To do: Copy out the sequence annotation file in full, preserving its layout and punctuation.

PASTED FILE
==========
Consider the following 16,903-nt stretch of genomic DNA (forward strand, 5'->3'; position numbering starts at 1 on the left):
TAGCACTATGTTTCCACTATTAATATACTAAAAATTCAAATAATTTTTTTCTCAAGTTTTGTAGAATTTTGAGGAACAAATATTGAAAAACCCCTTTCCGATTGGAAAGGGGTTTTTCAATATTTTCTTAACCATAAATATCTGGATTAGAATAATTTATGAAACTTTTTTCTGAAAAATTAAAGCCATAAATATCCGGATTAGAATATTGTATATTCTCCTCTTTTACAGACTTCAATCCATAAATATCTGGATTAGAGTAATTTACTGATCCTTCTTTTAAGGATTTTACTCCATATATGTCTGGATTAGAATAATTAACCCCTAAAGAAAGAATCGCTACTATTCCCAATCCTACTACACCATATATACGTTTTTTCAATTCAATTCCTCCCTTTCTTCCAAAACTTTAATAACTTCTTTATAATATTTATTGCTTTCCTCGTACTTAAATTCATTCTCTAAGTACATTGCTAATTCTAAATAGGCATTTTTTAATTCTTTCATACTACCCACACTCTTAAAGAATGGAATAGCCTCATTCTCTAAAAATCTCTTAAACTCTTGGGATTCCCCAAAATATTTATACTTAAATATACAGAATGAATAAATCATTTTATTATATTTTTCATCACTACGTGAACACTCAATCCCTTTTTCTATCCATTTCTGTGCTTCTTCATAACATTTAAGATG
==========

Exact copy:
Consider the following 16,903-nt stretch of genomic DNA (forward strand, 5'->3'; position numbering starts at 1 on the left):
TAGCACTATGTTTCCACTATTAATATACTAAAAATTCAAATAATTTTTTTCTCAAGTTTTGTAGAATTTTGAGGAACAAATATTGAAAAACCCCTTTCCGATTGGAAAGGGGTTTTTCAATATTTTCTTAACCATAAATATCTGGATTAGAATAATTTATGAAACTTTTTTCTGAAAAATTAAAGCCATAAATATCCGGATTAGAATATTGTATATTCTCCTCTTTTACAGACTTCAATCCATAAATATCTGGATTAGAGTAATTTACTGATCCTTCTTTTAAGGATTTTACTCCATATATGTCTGGATTAGAATAATTAACCCCTAAAGAAAGAATCGCTACTATTCCCAATCCTACTACACCATATATACGTTTTTTCAATTCAATTCCTCCCTTTCTTCCAAAACTTTAATAACTTCTTTATAATATTTATTGCTTTCCTCGTACTTAAATTCATTCTCTAAGTACATTGCTAATTCTAAATAGGCATTTTTTAATTCTTTCATACTACCCACACTCTTAAAGAATGGAATAGCCTCATTCTCTAAAAATCTCTTAAACTCTTGGGATTCCCCAAAATATTTATACTTAAATATACAGAATGAATAAATCATTTTATTATATTTTTCATCACTACGTGAACACTCAATCCCTTTTTCTATCCATTTCTGTGCTTCTTCATAACATTTAAGATG